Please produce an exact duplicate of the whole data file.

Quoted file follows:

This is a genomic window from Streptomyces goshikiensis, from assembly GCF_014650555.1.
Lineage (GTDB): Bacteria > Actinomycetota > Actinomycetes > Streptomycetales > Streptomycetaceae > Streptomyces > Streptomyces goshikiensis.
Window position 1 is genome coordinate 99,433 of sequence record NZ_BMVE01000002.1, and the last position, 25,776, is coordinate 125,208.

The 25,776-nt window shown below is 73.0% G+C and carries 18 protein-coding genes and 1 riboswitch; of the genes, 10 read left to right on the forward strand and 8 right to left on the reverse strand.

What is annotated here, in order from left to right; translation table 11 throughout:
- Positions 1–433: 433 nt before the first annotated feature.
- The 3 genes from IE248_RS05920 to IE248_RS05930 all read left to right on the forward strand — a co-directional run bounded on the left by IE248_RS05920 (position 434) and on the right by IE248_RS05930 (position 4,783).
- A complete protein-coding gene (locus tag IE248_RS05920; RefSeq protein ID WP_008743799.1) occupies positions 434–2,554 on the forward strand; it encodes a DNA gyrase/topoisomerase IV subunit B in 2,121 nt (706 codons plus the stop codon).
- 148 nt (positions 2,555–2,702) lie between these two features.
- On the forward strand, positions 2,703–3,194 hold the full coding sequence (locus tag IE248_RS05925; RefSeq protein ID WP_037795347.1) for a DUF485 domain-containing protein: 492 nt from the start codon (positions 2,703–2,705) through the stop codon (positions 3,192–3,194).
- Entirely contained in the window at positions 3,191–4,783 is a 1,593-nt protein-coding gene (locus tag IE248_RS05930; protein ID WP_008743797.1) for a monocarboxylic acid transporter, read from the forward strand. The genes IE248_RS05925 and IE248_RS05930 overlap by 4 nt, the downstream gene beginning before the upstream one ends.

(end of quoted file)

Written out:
This is a genomic window from Streptomyces goshikiensis, from assembly GCF_014650555.1.
Lineage (GTDB): Bacteria > Actinomycetota > Actinomycetes > Streptomycetales > Streptomycetaceae > Streptomyces > Streptomyces goshikiensis.
Window position 1 is genome coordinate 99,433 of sequence record NZ_BMVE01000002.1, and the last position, 25,776, is coordinate 125,208.

The 25,776-nt window shown below is 73.0% G+C and carries 18 protein-coding genes and 1 riboswitch; of the genes, 10 read left to right on the forward strand and 8 right to left on the reverse strand.

What is annotated here, in order from left to right; translation table 11 throughout:
- Positions 1–433: 433 nt before the first annotated feature.
- The 3 genes from IE248_RS05920 to IE248_RS05930 all read left to right on the forward strand — a co-directional run bounded on the left by IE248_RS05920 (position 434) and on the right by IE248_RS05930 (position 4,783).
- A complete protein-coding gene (locus tag IE248_RS05920; RefSeq protein ID WP_008743799.1) occupies positions 434–2,554 on the forward strand; it encodes a DNA gyrase/topoisomerase IV subunit B in 2,121 nt (706 codons plus the stop codon).
- 148 nt (positions 2,555–2,702) lie between these two features.
- On the forward strand, positions 2,703–3,194 hold the full coding sequence (locus tag IE248_RS05925; RefSeq protein ID WP_037795347.1) for a DUF485 domain-containing protein: 492 nt from the start codon (positions 2,703–2,705) through the stop codon (positions 3,192–3,194).
- Entirely contained in the window at positions 3,191–4,783 is a 1,593-nt protein-coding gene (locus tag IE248_RS05930; protein ID WP_008743797.1) for a monocarboxylic acid transporter, read from the forward strand. The genes IE248_RS05925 and IE248_RS05930 overlap by 4 nt, the downstream gene beginning before the upstream one ends.